In terms of plot, it's fair to say there's very little to it - Alan decides to embark on a walk from Norwich to Dungeness to retrace a mysterious journey made by his father when Alan was a child, hoping to get a TV deal out of it and entirely unsurprisingly it goes horribly wrong - but of course, the plot is hardly the point. It's character-driven comedy and very much, as you would expect, All About Alan.

There isn't really much point in a detailed review of this book. Essentially, if you find Alan Partridge funny, you will love this. If you don't, you won't. If you're in the former camp, I recommend buying the audiobook for a long car journey or to listen to during a long and tiresome task and I guarantee you'll feel like the time passes in a flash.

11.22.63 by Stephen King

11.22.63 is a novel about a man going back in time to try to prevent the assassination of a president, in the hope that it will alter the future of America (and the world) for the better. I finished reading it the day Donald Trump was elected, which put a rather different slant on the whole thing. I can't help wondering if in 50 years' time someone will be writing a similar book in which the protagonist tries to cause, rather than prevent, a president's murder.

Image result for 11.22.63 bookAnyway. 11.22.63 is Stephen King's story of Jake Epping, who is shown a portal from the present day into 1958 by Al, the owner of his local diner. Al has discovered that he can stay in the past for as long as he likes, but that only two minutes will have passed in the present when returns - and that each he does return, the past 'resets' itself and his previous actions are undone. Al, now terminally ill with lung cancer, has devoted years of his life to studying the assassination of John F Kennedy and the life of Lee Harvey Oswald, in the desperate hope that he might be able to prevent it. When he realises he's close to death, he passes his secret to Jake and asks him to make one last attempt to keep JFK alive.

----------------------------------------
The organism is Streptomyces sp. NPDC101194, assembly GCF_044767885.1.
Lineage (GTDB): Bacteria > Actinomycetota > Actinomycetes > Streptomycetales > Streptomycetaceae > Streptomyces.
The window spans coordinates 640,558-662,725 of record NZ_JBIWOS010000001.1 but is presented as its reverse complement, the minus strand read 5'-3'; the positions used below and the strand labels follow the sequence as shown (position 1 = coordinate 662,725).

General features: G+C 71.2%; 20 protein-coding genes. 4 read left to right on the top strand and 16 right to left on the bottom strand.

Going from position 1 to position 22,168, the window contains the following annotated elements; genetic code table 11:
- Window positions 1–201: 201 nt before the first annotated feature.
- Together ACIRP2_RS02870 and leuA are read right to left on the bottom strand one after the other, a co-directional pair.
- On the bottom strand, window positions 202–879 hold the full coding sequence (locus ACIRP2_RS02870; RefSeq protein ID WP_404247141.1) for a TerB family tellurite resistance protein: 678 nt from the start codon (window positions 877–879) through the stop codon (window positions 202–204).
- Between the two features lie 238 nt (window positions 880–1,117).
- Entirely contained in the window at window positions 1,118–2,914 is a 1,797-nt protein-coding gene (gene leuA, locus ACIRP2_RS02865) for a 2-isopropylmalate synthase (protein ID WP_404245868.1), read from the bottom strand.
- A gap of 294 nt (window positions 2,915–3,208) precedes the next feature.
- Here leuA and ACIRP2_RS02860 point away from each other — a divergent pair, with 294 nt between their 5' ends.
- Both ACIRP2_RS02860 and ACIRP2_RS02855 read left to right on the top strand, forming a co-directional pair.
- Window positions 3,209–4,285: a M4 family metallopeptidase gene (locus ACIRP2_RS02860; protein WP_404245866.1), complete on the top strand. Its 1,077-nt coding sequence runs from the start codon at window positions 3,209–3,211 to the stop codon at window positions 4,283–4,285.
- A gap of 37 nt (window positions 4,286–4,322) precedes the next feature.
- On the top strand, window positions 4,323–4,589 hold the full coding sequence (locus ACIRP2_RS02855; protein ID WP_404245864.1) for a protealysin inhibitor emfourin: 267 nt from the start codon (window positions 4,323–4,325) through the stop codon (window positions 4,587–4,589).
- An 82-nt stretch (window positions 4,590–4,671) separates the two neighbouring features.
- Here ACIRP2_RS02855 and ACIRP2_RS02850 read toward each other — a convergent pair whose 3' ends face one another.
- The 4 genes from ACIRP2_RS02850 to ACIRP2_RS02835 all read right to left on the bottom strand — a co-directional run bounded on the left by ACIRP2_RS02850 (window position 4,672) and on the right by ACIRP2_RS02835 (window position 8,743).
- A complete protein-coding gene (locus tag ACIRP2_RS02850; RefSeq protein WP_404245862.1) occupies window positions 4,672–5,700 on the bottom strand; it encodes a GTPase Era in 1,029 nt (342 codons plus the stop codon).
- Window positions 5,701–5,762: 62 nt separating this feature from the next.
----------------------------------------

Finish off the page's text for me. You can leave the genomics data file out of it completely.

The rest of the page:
11.22.63 has a lot of features you might recognise from Stephen King's other work. The narrator, Jake Epping, is technically a schoolteacher but like many of King's characters is also a writer. Nostalgia and vintage Americana are a huge part of this novel, and King also continues to be fascinated with the particular character of places and their influence on their inhabitants. Derry, the former industrial town stalked by Pennywise the Clown in It, makes an appearance, along with a few of the characters from that novel, and Jodie, Texas, where Jake makes his home for part of his stay in the past, is the sort of perfect, archetypal American small town that no longer exists (Bill Bryson, in his book The Lost Continent, talks of his search for such a town, which he christens Amalgam, on his travels through the US). However, because the novel's plot requires Epping to prevent Kennedy's assassination, the real-life towns of Dallas and Fort Worth also make an appearance, neither of which, it has to be said, come out of the story particularly well. Dallas, King feels, is subject to the same dark undercurrent of evil as the fictional Derry, inhabited by inexplicably suspicious, unfriendly people and plagued by violent crime.

While 11.22.63 is a long way from being a horror novel, it is often dark, and there is an odd sense of menace that hangs over things, even when Jake is living in his beloved Jodie and has fallen in love with high school librarian Sadie Dunhill. When Jake meets the mysterious 'yellow card man', a vagrant who accosts him on each of his visits to the past, it's clear that there is some supernatural significance to his presence.

However, I think it's this element of the book that's the least successful. The mystery of the 'yellow card man' and the 'harmonising' of the past, which means Jake frequently experiences mirroring or coincidences throughout his time there, feels like an afterthought. I don't think it's necessary, and although it lends a sinister edge at times, it's resolved fairly hastily and anticlimactically towards the end of the book. The last few chapters of the book are quite predictable - at least, they are if you've read fair few time-travel stories before.